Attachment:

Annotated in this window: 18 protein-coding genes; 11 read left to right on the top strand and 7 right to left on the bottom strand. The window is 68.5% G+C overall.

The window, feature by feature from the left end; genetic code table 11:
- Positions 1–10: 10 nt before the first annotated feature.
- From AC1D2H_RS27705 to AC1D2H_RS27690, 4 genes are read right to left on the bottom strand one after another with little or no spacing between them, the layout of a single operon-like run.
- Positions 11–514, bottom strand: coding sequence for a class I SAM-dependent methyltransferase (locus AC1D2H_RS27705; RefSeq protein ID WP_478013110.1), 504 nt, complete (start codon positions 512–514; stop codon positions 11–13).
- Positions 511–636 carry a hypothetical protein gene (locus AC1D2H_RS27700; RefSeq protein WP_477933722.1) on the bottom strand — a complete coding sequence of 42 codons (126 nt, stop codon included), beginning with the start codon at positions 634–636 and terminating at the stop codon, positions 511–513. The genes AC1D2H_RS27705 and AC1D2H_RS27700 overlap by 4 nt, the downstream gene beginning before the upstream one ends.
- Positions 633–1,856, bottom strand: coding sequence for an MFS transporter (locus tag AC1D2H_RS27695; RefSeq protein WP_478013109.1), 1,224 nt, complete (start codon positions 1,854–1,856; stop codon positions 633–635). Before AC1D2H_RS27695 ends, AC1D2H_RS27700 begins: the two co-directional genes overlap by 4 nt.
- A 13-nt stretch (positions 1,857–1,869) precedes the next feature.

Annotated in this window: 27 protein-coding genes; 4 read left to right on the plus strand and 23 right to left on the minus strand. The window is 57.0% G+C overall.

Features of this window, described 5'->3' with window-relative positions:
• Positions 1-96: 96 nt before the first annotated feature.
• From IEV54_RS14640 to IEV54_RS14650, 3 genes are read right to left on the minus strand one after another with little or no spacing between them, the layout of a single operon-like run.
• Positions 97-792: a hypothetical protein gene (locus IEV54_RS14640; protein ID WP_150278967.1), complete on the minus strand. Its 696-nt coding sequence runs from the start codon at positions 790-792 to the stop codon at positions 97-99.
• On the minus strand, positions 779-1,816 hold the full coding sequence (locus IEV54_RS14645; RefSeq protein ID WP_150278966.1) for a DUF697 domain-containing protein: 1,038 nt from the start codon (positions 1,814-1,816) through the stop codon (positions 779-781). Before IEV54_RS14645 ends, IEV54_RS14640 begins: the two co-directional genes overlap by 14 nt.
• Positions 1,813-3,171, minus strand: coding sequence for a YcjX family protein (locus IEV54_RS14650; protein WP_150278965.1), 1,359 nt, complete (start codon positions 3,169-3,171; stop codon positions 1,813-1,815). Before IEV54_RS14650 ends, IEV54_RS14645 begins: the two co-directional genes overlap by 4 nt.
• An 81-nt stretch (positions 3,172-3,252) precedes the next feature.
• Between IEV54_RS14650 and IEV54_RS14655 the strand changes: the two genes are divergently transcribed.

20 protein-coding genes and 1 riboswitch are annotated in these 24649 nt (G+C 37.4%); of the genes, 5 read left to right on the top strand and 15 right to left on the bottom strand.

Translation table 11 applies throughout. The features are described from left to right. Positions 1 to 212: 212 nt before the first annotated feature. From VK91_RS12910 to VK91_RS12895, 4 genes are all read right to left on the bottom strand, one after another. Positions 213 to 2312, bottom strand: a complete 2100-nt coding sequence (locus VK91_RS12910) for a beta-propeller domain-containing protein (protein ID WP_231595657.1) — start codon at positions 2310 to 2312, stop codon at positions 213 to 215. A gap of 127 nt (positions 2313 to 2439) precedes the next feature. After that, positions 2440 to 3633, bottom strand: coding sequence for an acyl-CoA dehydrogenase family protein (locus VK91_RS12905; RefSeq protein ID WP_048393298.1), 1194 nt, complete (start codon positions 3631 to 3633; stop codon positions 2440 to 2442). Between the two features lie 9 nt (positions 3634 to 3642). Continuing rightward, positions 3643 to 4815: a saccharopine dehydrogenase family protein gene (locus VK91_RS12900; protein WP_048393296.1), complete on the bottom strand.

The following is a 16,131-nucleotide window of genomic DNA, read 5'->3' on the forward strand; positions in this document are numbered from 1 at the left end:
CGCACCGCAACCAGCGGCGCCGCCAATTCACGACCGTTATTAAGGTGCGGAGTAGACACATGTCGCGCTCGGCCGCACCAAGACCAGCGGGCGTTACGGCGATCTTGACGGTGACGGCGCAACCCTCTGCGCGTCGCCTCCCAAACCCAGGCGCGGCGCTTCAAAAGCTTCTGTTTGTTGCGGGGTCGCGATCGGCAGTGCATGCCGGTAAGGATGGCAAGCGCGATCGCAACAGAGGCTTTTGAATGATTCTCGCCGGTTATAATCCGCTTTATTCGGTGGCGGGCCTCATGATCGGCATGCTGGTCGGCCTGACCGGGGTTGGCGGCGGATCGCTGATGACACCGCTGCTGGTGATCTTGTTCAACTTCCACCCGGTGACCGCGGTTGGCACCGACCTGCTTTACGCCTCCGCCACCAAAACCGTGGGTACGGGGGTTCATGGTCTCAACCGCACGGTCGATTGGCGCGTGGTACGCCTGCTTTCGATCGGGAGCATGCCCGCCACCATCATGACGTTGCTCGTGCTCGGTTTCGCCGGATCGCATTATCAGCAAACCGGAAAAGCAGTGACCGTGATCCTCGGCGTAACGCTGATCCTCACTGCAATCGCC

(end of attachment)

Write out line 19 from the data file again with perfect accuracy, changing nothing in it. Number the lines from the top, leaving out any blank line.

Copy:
Translation table 11 applies throughout. The features are described from left to right. Positions 1 to 212: 212 nt before the first annotated feature. From VK91_RS12910 to VK91_RS12895, 4 genes are all read right to left on the bottom strand, one after another. Positions 213 to 2312, bottom strand: a complete 2100-nt coding sequence (locus VK91_RS12910) for a beta-propeller domain-containing protein (protein ID WP_231595657.1) — start codon at positions 2310 to 2312, stop codon at positions 213 to 215. A gap of 127 nt (positions 2313 to 2439) precedes the next feature. After that, positions 2440 to 3633, bottom strand: coding sequence for an acyl-CoA dehydrogenase family protein (locus VK91_RS12905; RefSeq protein ID WP_048393298.1), 1194 nt, complete (start codon positions 3631 to 3633; stop codon positions 2440 to 2442). Between the two features lie 9 nt (positions 3634 to 3642). Continuing rightward, positions 3643 to 4815: a saccharopine dehydrogenase family protein gene (locus VK91_RS12900; protein WP_048393296.1), complete on the bottom strand.